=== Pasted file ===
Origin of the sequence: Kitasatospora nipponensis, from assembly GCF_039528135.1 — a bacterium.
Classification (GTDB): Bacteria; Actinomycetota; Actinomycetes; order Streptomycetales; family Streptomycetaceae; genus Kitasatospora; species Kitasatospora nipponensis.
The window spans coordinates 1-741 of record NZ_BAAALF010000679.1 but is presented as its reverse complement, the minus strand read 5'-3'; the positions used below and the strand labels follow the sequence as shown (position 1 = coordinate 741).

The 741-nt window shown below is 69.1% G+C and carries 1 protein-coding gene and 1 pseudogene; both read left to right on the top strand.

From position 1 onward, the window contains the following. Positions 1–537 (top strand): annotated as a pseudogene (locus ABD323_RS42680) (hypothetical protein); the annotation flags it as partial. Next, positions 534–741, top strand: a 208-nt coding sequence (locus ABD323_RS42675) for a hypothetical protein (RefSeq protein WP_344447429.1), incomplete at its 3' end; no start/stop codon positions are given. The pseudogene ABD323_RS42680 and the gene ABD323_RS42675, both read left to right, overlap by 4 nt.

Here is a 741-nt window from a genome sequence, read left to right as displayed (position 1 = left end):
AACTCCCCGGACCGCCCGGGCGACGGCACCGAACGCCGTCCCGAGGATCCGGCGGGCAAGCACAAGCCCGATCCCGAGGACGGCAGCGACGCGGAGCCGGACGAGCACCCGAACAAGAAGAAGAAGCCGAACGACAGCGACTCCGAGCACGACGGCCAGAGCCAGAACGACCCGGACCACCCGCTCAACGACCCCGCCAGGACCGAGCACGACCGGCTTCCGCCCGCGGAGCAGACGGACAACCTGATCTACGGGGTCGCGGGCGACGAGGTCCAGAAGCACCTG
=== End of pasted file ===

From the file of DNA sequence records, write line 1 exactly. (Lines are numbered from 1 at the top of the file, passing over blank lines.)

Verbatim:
Origin of the sequence: Kitasatospora nipponensis, from assembly GCF_039528135.1 — a bacterium.